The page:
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A SKEPITCAL LOOK  AT  FAMOUS OCCULTISTS
By The Notorious Doctor Zoom Zoom   

MOTHER SHIPTON (invented 1667)


 A literary invnetion by struggling English writer
Richard Head.  Head published the first book of "her" writings, which contained many "predictions" that had already been "fulfilled" by 1641, eighty years after her reported death...so it wasn't hard for Head to fabricate such a book! The book foretold two prophetic verses – but neither of which foretold the end of the world.

    In vain attmepts to prove Mother Shipton a real person, it's been claimed she was a woman named  Ursula Southill (or Sowthiel, or Southiel), as well as  several other women who were said to be the legendary "Mother Shipton". 

    In 1667 the first  book was published published about her called The Strange and Wonderful History of Mother Shipton (later republished in 1686) which included some of her "predictions". Before that there seems to be no record of her, and this apparently where the hoax originated. 

    A later edition of her purported "prophecies" published in 1684, states that she was born in Knaresborough, Yorkshire, in a cave now known as "Mother Shipton's Cave" which, is operated as a visitor attraction along with "The Petrifying Well" and an amusement park of sorts. The book also claims that she was reputed to be hideously ugly and married a local carpenter named Toby Shipton in 1512.

    Many almanacs published up to the 19th century used Mother Shipton's name freely, such as New Universal Dream-Book; or The Dreamer's Sure Guide to the Hidden Mysteries of Futurity By Mother Shipton (1838).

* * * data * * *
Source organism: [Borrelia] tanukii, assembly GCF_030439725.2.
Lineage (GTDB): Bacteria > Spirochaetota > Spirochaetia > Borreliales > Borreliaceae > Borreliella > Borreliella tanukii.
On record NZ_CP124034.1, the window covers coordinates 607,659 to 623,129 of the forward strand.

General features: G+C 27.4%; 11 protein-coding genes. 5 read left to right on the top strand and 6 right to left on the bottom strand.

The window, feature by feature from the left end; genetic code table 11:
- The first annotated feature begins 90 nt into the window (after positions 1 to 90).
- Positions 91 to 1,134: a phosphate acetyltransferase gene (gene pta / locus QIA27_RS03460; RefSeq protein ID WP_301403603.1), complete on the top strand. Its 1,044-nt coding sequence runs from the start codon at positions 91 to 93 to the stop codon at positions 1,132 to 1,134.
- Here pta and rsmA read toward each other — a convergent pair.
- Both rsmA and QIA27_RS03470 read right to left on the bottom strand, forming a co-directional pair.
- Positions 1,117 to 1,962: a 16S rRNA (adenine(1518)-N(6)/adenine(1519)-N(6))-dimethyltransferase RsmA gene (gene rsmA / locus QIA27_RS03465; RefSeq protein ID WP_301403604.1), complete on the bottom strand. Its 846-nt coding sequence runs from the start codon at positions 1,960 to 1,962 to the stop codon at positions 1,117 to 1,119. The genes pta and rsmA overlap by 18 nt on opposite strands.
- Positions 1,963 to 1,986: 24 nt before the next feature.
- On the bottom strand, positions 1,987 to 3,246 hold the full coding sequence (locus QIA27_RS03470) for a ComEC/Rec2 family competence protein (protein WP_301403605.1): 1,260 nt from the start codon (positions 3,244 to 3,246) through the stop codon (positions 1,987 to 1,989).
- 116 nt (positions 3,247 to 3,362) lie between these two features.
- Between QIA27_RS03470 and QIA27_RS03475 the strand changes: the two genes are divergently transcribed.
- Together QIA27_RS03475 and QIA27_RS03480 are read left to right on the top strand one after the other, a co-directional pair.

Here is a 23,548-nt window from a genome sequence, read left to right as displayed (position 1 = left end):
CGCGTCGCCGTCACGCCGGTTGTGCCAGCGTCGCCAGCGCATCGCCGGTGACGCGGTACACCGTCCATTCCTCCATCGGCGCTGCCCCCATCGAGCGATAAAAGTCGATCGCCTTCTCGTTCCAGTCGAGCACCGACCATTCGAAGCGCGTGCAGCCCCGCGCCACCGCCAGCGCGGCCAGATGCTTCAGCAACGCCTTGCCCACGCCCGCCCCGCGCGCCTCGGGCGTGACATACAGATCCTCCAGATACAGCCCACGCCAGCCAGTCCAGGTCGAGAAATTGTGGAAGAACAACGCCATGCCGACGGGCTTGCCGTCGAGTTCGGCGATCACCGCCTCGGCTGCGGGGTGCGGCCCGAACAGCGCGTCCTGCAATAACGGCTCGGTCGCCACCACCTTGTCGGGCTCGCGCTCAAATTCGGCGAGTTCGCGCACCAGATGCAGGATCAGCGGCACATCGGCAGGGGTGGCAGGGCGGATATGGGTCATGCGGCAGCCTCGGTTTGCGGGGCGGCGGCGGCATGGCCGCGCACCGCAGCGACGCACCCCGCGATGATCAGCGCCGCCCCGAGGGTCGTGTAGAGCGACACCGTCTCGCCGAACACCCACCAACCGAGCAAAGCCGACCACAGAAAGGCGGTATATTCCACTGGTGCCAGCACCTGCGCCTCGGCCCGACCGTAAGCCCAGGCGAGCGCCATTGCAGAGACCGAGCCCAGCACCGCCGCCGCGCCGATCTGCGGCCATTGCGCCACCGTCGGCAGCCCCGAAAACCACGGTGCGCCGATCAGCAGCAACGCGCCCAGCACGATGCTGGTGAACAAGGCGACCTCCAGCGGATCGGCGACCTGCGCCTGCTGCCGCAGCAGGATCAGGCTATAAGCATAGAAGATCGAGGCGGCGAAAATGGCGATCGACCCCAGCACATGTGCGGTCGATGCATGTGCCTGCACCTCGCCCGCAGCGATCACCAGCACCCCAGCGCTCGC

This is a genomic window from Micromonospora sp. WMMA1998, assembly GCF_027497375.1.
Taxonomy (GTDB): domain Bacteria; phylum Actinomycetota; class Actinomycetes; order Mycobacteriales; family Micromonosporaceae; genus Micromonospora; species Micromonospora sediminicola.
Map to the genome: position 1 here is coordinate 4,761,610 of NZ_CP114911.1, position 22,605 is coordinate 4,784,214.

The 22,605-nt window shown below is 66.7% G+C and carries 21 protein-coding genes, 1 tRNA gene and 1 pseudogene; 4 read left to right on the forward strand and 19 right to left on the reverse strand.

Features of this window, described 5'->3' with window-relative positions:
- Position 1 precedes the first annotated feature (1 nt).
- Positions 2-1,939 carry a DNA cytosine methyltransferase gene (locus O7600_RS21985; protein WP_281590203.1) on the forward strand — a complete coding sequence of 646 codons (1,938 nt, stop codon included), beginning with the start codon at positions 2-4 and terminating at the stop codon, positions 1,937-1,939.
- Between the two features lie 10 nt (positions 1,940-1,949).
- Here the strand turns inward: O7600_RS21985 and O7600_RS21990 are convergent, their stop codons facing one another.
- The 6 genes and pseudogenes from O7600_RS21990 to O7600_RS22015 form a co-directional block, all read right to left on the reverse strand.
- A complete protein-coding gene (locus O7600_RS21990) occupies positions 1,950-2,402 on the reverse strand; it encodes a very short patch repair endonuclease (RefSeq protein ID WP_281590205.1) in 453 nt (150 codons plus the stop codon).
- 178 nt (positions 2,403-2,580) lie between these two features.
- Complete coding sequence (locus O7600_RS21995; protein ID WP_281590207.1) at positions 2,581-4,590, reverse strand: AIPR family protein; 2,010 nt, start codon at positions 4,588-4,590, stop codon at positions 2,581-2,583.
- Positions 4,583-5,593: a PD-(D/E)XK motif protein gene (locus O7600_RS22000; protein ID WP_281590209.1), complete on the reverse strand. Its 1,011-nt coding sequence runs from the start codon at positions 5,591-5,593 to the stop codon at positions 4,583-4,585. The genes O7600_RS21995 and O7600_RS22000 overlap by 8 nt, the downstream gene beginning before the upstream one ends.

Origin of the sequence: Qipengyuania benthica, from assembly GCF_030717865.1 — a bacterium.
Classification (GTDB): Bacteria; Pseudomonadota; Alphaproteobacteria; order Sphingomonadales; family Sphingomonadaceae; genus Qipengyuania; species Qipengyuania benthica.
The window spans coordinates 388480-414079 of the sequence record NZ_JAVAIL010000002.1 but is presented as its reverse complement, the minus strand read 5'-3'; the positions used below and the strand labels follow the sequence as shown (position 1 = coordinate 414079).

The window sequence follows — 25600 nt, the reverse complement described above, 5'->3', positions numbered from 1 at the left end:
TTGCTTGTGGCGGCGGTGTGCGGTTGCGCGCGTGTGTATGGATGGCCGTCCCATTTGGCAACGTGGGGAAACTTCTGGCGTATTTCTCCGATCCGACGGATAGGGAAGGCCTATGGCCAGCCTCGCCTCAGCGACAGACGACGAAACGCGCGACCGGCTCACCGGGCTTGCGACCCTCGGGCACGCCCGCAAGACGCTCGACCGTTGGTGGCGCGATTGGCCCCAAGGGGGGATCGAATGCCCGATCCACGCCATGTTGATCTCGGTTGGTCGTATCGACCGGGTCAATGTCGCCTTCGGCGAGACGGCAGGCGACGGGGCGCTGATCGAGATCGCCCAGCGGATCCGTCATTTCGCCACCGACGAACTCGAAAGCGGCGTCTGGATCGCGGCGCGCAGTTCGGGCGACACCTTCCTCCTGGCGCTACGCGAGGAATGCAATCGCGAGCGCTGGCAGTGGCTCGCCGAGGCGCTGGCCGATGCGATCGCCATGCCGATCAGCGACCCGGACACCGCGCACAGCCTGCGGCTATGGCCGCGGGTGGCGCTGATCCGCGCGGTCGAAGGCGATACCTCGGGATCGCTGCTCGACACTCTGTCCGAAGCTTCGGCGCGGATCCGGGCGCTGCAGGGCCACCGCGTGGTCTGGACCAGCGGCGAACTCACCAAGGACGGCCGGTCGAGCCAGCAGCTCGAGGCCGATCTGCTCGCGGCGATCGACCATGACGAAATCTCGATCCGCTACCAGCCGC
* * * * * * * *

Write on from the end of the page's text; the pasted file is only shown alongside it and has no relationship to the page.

One of her miraculous predictions was that the world would end in 1884. It didn't, as you may have noticed! The date was changed in later books to 1984. (The Encyclopedia of Claims, Frauds and Hoaxes of the Occult and Supernatural by James Randi, pg 214-215) It didn't end then either, as you probably noticed again! Presumably, the date will be changed to 2084 in new editions. An example of a Mother Shipton “prediction” is this often misquoted one:  


  Eighteen hundred and thirty-five
  Which of us shall be alive?
  Many a king shall end his reign
  Many a knave his end shall gain.


     Apparently Kingdoms were to end in 1835...and in fact none did. Later editions in the 1930's changed the date to 1935...which was still wrong! In the 1970's, the date was changed to 1985...and still failed to come to pass!  

    In the 70's many Wiccans (such as Raymond Buckland) promoted Mother Shipton, trying to pass her off as a Wiccan...she wasn't. Nor was she a prophetess.  Books still continue to be written today by modern authors, claiming they are actually written by Mother Shipton!

    Mother Shipton; A false prophetess  who never actually even  existed!

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